Monster Hunter Rise: Sunbreak is the upcoming expansion to Monster Hunter Rise, last year’s Nintendo Switch-only Monster Hunter game that came to PC in early 2022. It promises new monsters to fight, new companions to battle with, an expansion to Rise’s Switch Skill system, and more high-flying adventures with the Wirebug.
But Sunbreak is not just “more” of Rise, and instead breaks from the Japanese folklore theme of its base game entirely. In a translated interview, Polygon spoke to Sunbreak producer Ryozo Tsujimoto and director Yoshitake Suzuki about how the expansion capitalizes on Rise’s success while also giving players something fresh.
In a video demo for Sunbreak, Capcom showed two new monster hunts, one of which took place in the expansion’s creepy new area, The Citadel.
“With Rise, it was more focused on the Japanese folklore motif,” said Tsujimoto. “But with the addition of new Master Rank quests on the Sunbreak side, once [players] start taking place in those, they will be more fully immersed in the Western motif.”
Tsujimoto was referring to Sunbreak’s clear interest in the Gothic castles of classic movie monsters like Dracula — the expansion is Monster Hunter by way of Castlevania, or Capcom’s own Resident Evil Village. The Citadel is a European-looking mountain glade filled with ruins and foliage.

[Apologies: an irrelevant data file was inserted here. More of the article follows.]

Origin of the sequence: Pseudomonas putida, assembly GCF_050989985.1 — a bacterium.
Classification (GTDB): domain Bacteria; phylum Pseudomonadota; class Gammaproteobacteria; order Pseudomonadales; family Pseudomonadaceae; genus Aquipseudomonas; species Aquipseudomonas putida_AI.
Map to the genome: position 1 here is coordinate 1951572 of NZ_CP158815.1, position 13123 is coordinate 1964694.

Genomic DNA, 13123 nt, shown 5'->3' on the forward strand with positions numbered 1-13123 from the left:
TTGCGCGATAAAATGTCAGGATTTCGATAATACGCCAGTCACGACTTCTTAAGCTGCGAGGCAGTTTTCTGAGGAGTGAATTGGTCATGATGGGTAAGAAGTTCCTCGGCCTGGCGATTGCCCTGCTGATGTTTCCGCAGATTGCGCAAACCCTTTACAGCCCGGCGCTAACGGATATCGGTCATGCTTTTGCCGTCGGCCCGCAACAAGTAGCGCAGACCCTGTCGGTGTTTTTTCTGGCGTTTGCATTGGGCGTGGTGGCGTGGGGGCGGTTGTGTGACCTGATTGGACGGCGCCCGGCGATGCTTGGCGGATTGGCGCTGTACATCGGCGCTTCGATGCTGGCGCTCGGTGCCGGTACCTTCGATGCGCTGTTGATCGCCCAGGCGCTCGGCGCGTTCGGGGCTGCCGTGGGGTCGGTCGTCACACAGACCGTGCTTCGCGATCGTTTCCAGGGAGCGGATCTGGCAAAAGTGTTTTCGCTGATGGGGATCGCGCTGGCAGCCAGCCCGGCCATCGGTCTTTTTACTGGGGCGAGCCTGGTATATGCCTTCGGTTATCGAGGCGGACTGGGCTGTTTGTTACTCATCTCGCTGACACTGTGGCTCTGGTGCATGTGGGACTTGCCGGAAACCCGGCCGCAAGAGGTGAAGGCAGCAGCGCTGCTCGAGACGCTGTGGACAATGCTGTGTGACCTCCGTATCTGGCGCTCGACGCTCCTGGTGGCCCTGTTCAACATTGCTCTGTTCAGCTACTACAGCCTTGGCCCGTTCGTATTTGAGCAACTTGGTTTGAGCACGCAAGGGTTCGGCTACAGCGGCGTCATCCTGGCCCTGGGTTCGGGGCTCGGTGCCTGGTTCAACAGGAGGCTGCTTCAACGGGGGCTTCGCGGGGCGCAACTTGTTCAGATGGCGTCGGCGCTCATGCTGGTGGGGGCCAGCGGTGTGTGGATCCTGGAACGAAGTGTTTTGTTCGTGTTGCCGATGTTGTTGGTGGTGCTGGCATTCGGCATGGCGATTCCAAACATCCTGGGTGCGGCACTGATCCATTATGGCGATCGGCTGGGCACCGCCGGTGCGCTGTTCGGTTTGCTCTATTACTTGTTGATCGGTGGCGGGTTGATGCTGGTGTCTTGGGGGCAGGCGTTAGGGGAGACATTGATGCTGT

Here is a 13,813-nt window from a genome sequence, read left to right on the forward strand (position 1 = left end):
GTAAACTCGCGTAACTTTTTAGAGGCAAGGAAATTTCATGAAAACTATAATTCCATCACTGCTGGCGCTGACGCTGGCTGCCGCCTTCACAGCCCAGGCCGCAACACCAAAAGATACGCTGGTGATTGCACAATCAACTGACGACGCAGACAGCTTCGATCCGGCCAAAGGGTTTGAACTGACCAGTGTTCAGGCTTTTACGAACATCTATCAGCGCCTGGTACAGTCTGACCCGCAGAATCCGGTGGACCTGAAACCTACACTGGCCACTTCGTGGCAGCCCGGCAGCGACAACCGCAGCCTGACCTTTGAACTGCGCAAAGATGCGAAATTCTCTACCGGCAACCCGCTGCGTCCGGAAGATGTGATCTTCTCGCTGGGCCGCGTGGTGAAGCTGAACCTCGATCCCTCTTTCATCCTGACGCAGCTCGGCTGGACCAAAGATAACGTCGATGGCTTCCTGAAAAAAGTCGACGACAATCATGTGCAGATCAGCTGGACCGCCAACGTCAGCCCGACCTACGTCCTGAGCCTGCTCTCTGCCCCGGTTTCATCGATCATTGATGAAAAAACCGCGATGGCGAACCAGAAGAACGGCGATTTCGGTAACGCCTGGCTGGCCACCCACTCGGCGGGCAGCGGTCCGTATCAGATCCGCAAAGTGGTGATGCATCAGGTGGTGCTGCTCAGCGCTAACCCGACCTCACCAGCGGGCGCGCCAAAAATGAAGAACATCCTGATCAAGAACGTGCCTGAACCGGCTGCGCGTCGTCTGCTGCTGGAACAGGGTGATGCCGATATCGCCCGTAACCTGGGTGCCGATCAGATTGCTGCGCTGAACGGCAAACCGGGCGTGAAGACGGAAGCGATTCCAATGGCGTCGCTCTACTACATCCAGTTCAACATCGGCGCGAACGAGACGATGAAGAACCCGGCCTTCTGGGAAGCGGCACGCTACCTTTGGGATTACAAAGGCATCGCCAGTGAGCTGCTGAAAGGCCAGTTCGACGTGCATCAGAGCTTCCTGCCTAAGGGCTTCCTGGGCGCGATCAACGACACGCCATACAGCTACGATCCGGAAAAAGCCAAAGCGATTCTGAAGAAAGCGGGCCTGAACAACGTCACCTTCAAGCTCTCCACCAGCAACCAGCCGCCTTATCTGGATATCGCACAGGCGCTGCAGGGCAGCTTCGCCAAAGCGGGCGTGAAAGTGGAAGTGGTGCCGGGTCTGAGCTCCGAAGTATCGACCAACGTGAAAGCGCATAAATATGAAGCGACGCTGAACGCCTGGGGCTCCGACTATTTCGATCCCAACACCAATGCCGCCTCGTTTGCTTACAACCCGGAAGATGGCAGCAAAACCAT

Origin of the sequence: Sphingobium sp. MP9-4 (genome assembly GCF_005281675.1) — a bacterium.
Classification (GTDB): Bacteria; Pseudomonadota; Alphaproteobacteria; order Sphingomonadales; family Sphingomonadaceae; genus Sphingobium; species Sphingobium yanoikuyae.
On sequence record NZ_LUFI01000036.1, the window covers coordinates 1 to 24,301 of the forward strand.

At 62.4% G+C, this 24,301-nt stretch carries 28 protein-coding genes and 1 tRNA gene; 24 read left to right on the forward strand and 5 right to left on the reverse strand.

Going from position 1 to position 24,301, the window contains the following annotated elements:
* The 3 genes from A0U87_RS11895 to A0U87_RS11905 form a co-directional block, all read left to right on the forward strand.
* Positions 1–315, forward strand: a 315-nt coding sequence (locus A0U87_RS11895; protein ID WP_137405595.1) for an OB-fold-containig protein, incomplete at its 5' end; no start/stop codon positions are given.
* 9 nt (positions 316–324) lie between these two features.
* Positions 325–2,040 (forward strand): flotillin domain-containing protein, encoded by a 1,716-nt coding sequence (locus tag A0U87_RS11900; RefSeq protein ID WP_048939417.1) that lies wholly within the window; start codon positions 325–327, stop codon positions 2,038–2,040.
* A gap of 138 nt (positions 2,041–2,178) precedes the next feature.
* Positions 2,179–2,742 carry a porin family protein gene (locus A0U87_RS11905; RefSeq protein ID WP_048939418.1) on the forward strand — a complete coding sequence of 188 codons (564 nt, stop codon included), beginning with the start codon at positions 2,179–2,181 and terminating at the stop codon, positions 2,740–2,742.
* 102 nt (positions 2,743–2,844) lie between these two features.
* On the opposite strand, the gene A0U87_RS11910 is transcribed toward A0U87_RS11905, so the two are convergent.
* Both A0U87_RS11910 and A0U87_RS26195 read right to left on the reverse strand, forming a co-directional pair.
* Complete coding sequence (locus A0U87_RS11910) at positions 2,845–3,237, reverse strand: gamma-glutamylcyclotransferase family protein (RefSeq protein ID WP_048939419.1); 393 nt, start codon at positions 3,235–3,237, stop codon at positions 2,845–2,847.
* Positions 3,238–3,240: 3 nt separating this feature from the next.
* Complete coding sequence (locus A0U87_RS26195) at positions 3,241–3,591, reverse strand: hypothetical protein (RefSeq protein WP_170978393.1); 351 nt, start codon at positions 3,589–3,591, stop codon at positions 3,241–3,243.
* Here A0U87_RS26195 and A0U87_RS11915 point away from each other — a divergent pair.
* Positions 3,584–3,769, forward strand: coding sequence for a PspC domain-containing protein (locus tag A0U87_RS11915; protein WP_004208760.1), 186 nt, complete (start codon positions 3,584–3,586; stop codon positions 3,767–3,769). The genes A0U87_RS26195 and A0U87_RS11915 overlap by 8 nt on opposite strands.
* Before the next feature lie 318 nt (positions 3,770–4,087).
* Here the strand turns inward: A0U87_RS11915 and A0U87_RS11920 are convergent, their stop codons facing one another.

Despite its scenic beauty, a purple, ominous haze sits over the map, imbuing the area with a sinister feel. As players climb over the dilapidated castle turrets and into the snowy mountains, it should be clear that they’re nowhere near Kamura Village (the main player hub in Rise) anymore.
But these tonal shifts should not be taken as a philosophy change with Sunbreak. Despite the new mise en scène, Capcom worked to preserve and enhance the map movement that we lauded in our review of Rise last year.
“One of our focuses in creating Sunbreak was really to introduce a new location that could really take advantage of the new features and the new mobility that we’ve kind of introduced in the base game,” said Suzuki. “[...] It was important for us not to diverge from the overall size from the previous fields in the game. [...] So the mobility was definitely integral to how we went into designing the layout of this new map.”
However, Suzuki clarified Capcom was still careful not to overwhelm Hunters with too much play space.
In the clips we saw, Hunters were able to fly over cliffs and mountains using the Wirebug, strategically dropping into one area of the map from another. The mountains look new and imposing, but the map folds in on itself nicely — like many of Rise’s best maps — making for easy travel between zones.
Just as the Iceborne expansion did with Monster Hunter World, Sunbreak shows off Capcom’s work to continue the features players loved with the base release, just with far harsher monsters and quests. But unlike Iceborne, Sunbreak’s aesthetic shift is giving players a very different world to explore. Ideally, this will give the expansion a newer feel than Iceborne did, even if Hunters are using the same tricks to navigate a similarly sized world.
Capcom will release Monster Hunter Rise: Sunbreak on June 30.